Why doctors should say they’re sorry and other customer service tips
How physicians and staff can step-up their customer service game
When I was serving food for a living, I learned my greatest lessons in customer service. Up until that point, only one person judged my work performance, and outside opinions didn’t affect my salary. Enter the food and beverage industry, in which, everyone’s opinion matters (if you want a good tip). If a customer felt cold due to a draft, I found them a new seat. If someone requested more salad dressing with dinner, I’d give them two extra. If parents came in schlepping strollers and baby carriers, I was quick to grab them highchairs and kids menus.
I learned it’s the little things you do for customers that will earn you their trust and respect. The same can be said for hospitals. Customer satisfaction is not always high on a physician’s list of priorities, but their future may depend on it. Studies show that if doctors communicate well with their patients, they are less likely to get slammed with a malpractice claim. Additionally, retail clinics such as CVS’ Minute Clinics are gaining popularity because of their convenient locations and fast services. And these facilities are siphoning patients from primary care.
With customer satisfaction at its lowest in a decade, it’s time for physicians and staff to elevate their level of customer service to compete with alternative care models. Here are a few lessons in customer service from a girl whose job depended on it:
Lesson One: Customers aren’t always right.
The “customer is always right” mantra is outdated. With websites such as WebMd.com or Cleveland Clinic’s online encyclopedia, patients are more apt to self-diagnose. Even when patients are wrong about their ailment, try not to correct them without explanation.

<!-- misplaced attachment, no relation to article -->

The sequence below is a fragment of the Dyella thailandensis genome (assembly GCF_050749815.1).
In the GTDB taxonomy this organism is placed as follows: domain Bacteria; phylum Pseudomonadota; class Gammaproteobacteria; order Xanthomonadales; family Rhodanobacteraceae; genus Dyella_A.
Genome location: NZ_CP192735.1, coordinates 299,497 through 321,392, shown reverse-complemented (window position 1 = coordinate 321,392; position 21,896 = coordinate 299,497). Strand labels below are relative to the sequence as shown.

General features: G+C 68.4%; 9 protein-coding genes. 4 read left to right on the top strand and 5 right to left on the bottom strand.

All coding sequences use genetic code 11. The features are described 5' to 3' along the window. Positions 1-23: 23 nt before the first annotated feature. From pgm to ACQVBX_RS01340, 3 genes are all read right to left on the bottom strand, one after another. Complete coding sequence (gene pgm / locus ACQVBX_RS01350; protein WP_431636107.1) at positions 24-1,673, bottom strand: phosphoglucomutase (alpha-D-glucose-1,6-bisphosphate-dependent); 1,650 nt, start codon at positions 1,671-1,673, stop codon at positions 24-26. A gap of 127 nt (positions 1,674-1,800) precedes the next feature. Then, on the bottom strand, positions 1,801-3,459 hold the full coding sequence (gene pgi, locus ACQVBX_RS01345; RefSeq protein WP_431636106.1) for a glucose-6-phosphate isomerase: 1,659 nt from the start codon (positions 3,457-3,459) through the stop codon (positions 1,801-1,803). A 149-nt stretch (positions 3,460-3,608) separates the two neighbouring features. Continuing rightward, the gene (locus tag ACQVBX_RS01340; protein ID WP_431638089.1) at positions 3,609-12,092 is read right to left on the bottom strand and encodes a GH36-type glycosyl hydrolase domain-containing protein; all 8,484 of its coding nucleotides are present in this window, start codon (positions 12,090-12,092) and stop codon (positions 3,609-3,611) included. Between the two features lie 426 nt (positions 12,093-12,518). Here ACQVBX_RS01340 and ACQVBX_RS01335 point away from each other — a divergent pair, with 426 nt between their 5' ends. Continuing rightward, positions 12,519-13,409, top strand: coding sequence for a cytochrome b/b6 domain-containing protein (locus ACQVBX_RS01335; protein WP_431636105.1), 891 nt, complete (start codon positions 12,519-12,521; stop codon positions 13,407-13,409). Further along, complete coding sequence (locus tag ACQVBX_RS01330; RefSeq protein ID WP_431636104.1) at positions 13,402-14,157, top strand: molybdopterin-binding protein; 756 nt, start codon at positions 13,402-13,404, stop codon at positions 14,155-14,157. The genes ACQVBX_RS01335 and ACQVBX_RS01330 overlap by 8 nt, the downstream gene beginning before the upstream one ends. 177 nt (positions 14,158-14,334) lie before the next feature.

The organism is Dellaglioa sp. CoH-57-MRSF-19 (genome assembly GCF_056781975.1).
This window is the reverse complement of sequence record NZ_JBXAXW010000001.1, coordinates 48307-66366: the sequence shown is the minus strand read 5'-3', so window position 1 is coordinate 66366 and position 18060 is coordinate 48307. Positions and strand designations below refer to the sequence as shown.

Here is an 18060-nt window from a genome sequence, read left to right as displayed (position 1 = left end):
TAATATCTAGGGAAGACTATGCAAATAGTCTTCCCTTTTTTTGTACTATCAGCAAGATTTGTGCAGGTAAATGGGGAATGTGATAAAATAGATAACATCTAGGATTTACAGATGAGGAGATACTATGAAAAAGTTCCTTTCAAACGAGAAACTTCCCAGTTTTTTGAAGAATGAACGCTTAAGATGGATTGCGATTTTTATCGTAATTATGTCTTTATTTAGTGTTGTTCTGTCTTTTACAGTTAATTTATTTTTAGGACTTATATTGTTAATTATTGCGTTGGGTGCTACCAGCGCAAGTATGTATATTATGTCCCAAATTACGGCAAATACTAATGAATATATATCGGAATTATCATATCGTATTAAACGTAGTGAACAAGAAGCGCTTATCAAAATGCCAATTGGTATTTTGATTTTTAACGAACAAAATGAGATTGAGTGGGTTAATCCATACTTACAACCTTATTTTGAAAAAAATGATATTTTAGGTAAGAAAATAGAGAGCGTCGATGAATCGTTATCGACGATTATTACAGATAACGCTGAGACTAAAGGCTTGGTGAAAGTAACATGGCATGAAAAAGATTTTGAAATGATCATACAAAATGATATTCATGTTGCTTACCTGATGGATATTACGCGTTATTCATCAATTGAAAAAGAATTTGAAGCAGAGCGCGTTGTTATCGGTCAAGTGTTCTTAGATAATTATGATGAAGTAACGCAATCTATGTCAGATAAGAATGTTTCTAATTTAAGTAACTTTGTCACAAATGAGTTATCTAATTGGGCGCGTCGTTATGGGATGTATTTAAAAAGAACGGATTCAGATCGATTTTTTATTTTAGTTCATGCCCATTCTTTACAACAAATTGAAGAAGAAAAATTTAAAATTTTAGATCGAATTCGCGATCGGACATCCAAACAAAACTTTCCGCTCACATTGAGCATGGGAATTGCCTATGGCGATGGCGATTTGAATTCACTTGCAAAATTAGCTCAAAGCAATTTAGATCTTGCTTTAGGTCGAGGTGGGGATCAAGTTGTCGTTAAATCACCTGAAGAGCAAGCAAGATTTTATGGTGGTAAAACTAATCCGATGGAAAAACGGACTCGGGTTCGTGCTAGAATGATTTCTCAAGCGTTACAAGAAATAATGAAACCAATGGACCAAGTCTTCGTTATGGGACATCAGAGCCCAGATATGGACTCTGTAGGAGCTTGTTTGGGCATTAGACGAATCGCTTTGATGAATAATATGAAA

My first job as a waitress was at a farm-to-table joint that prided itself on its organic food and beverages. So, when a customer asked for a diet soda, I educated them on why we didn’t carry it. And 99% of the time they appreciated the explanation. When a patient is wrong about their health, don’t dismiss the thought. Engage in a conversation about their current state of health, and provide resources to back it up. Check in with them a few days later to ensure they are feeling OK about the diagnosis. This small gesture could have a big impact on their relationship with you.
Lesson Two: Be transparent about your time.
In the restaurant industry, people expect to get seated as soon as they arrive. That doesn’t always happen. I learned that being upfront about the wait, instead of telling them a fabricated time, was more reputable and gained their respect. I’d also inform customers every ten minutes about when a table would open up. They always appreciated being kept in the loop and didn’t ditch the place for a different restaurant.
Doctor offices are on a tight schedule due to an influx of patients with health insurance and a limited amount of physicians. Time is restricted, and that’s understandable. However, making them sit in a waiting room or exam room an hour after their scheduled appointment, is not. If you have a busy day, make sure your patients know ahead of time. Better yet, add an online appointment scheduling tool to your website so patients can view your calendar and see how your day is panning out. Help them plan their day accordingly and make them less anxious while they’re waiting.
Lesson Three: Say you’re sorry.
No, I didn’t get it right all the time. I screwed up: I dropped plates, spilled drinks or flat out forget about an order. It happens, and I learned that apologies go a long way. If a physician makes a mistake and it leads to injury or damages, a malpractice claim can ensue. A quick and honest apology could prevent a future claim or provide an opportunity for a settlement. In the service industry, we call that the rebound. And a successful rebound can turn what could have been a disappointed customer into one of your most emphatic fans.
Good manners and a positive attitude can stem issues before they grow into bigger problems. Make sure your physicians, nurses and staff are maintaining a high level of customer service and contributing to a positive reputation at their practice. And, while we’re on the topic, always try to be courteous to the wait staff. There’s more to serving tables than you think.